On God: An Uncommon Conversation. With Michael Lennon. New York: Random House, 16 October. 215 pp., $26.95.
Dedication: From Mailer: “To my wife, my sister, my children, my grandchildren; from Lennon: “To my sisters, Kathleen Arruda and Maureen Macedo.”
Consists of edited transcripts of ten conversations between Lennon and Mailer that took place in Provincetown from June 2003 to June 2006.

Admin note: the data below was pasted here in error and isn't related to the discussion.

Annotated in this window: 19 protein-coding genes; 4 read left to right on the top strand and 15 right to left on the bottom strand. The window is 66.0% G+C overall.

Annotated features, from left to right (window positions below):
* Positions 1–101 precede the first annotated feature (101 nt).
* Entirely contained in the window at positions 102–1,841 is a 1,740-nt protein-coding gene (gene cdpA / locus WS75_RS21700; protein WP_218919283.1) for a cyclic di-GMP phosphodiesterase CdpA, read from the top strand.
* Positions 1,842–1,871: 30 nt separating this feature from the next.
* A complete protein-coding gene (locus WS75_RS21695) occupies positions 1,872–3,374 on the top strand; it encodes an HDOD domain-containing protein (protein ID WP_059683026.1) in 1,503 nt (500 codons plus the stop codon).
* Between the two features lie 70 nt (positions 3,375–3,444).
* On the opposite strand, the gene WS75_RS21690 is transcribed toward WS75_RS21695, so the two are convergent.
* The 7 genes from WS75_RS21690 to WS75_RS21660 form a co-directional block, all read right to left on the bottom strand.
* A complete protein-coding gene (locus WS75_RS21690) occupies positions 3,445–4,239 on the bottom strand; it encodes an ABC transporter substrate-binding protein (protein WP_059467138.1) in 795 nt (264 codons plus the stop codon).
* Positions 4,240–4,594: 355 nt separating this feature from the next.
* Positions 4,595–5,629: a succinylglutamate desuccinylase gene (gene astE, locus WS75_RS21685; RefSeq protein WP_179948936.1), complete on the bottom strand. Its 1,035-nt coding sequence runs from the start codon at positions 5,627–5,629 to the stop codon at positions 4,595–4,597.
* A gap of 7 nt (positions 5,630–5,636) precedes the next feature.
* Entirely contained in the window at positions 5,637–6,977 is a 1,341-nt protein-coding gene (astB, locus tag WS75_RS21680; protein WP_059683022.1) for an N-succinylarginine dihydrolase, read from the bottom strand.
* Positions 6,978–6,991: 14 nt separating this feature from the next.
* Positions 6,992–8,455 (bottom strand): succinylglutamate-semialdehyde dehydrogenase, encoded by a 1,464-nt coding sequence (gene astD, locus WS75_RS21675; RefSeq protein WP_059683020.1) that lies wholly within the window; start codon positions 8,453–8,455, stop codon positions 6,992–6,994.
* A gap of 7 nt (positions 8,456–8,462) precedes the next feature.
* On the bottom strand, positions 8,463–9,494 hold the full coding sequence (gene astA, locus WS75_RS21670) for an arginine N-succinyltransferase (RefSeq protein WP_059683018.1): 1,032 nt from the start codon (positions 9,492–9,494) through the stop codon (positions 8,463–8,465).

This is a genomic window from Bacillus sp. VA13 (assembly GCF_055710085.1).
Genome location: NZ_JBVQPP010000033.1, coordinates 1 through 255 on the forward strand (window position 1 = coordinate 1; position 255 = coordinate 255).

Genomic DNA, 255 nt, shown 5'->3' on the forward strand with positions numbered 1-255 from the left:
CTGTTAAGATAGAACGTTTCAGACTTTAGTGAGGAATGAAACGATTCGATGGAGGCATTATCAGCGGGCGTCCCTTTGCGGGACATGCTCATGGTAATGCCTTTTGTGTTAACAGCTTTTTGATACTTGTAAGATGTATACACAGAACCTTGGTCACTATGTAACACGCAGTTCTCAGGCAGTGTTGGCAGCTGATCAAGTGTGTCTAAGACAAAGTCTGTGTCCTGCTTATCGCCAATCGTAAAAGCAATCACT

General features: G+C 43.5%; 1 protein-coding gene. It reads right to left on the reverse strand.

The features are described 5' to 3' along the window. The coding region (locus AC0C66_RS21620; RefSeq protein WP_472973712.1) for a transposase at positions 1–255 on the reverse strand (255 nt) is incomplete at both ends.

I have spent the last fifty years trying to contemplate the nature of God. If I speak specifically of fifty years, it is because my pride in the initial thirty-odd years of my life was to an atheist—how much more difficult and honorable I then considered that to be, rather than having a belief in an All-Mighty divinity. I was a novelist, after all (as will be noted frequently in these interviews), so I was intensely, even professionally, aware of the variety, and complexity, of human motivation and its offspring—morality. It took a good number of years to recognize that I did believe in God—that is, believed there is a divine presence in existence.